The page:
NEW DELHI, MARCH 2: ``I lived
for nine years next to the Bamiyan Buddhas. They are so much a part of me that I feel a
sense of deep shock and personal loss to know they are being attacked,'' says
archaeologist Rakhaldas Sengupta, who was awarded the Padmashree for his ``exemplary
work'' in conserving the Buddhas.
Sengupta, former director of the Archaeological Survey of India (ASI),
was the head of the Indo-Afghan team set up in 1969 to help conserve the crumbling
Buddhas. The cost of the Rs 20-lakh project, which wrapped up in 1979, was split between
India and Afghanistan.
But as reports come in that the Taliban is targeting what he helped
conserve, Sengupta says that all he can hold on to are the memories and the photographs.
``I am depressed,'' he says. ``I cannot sleep with the vision of the magnificent Buddhas
haunting me. I am so sorry this had to happen.''
Perhaps, history is of some consolation. ``The last attack on the
statues was mounted by the Mongolian warrior Genghis Khan,'' Sengupta says.``He and his
men cut off the legs of the majestic monuments which stand on the side of the ancient Silk
Route.'' Ironically, the Mongolian army had also used mortar to demolish the statues, just
as the Taliban says it's doing now.
Sengupta hopes that the reports are exaggerated, that somehow the
damage can be restored. Just as it was years ago. ``When we reached the provincial capital
Bamiyan in central Afghanistan in 1969, it was a small village with just locals. The only
place available for living was a four-room prison which was converted into a hotel for our
team. It was renamed the Bamiyan Hotel.''
Born and educated in Bangladesh, then East Pakistan, Sengupta moved to
Calcutta after the partition and joined the ASI. He had taken up the project as a
``challenge'' even when a number of countries turned it down saying the task was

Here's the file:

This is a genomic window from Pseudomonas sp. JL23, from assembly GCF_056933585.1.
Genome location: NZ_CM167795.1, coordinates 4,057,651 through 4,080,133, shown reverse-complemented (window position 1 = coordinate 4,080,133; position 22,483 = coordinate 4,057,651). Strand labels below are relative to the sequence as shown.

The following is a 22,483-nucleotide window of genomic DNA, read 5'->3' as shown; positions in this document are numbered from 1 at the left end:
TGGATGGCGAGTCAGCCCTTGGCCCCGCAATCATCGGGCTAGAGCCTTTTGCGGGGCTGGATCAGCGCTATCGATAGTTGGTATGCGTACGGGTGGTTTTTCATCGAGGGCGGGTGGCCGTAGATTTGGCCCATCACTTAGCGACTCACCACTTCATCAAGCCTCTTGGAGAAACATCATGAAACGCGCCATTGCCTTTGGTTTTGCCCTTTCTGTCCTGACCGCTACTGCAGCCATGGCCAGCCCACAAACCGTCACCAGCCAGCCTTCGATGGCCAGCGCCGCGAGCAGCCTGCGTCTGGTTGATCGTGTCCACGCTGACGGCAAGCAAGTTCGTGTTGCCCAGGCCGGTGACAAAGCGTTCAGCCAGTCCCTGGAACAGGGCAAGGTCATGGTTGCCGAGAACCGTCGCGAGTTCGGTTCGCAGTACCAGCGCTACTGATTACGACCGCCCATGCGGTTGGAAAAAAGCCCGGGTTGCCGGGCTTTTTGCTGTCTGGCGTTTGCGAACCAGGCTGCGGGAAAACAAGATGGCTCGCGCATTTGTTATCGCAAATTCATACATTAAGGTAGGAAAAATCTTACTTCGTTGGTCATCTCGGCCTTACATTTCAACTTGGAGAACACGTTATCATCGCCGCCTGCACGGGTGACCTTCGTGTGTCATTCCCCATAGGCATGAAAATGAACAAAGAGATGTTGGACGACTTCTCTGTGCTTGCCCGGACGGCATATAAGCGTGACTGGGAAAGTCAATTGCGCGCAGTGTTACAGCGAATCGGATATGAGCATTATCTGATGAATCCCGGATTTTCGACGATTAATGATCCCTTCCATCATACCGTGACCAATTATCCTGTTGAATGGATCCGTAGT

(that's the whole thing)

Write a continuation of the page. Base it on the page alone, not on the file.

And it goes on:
The project which went on till 1979 was mostly done during the summer
months, the winters being too cold in the region. The monuments are carved out of a
mountainside. ``They were in a very poor condition when we saw them first. The Buddha's
robe was also degenerating. We also had to strengthen the statue which had become weak as
the legs were already missing,'' he says.
``After considerable research, we decided to use the combination of the
local earth, lime and finely chopped hemp to stabilise the robe and support the statue
from the lower side,'' Sengupta says.
On the demolition, Sengupta says,``All that work is a waste now. This
is the end of the story. Never again can the statues be seen standing again. It is a great
loss to history.''
At present working on a book on the Bamiyan Buddhas, he is nostalgic
about the statues besides which he spent many a sleepless nights working out solutions to
prevent their collapse. ``We could not keep any proper timings for food or sleep. We would
have our food in the jeep which was given to us. We usually had naan and chicken cooked in
butter oil. Then it was back to work,'' he says.
``But it was nice to see that when our work was done in 1978, the small
village had expanded with about 120 yuths or huts and about two dozen hotels. There was a
tremendous foreign tourist inflow into the area, including the Japanese royalty, after the
word spread that the Buddhas have been preserved,'' he says.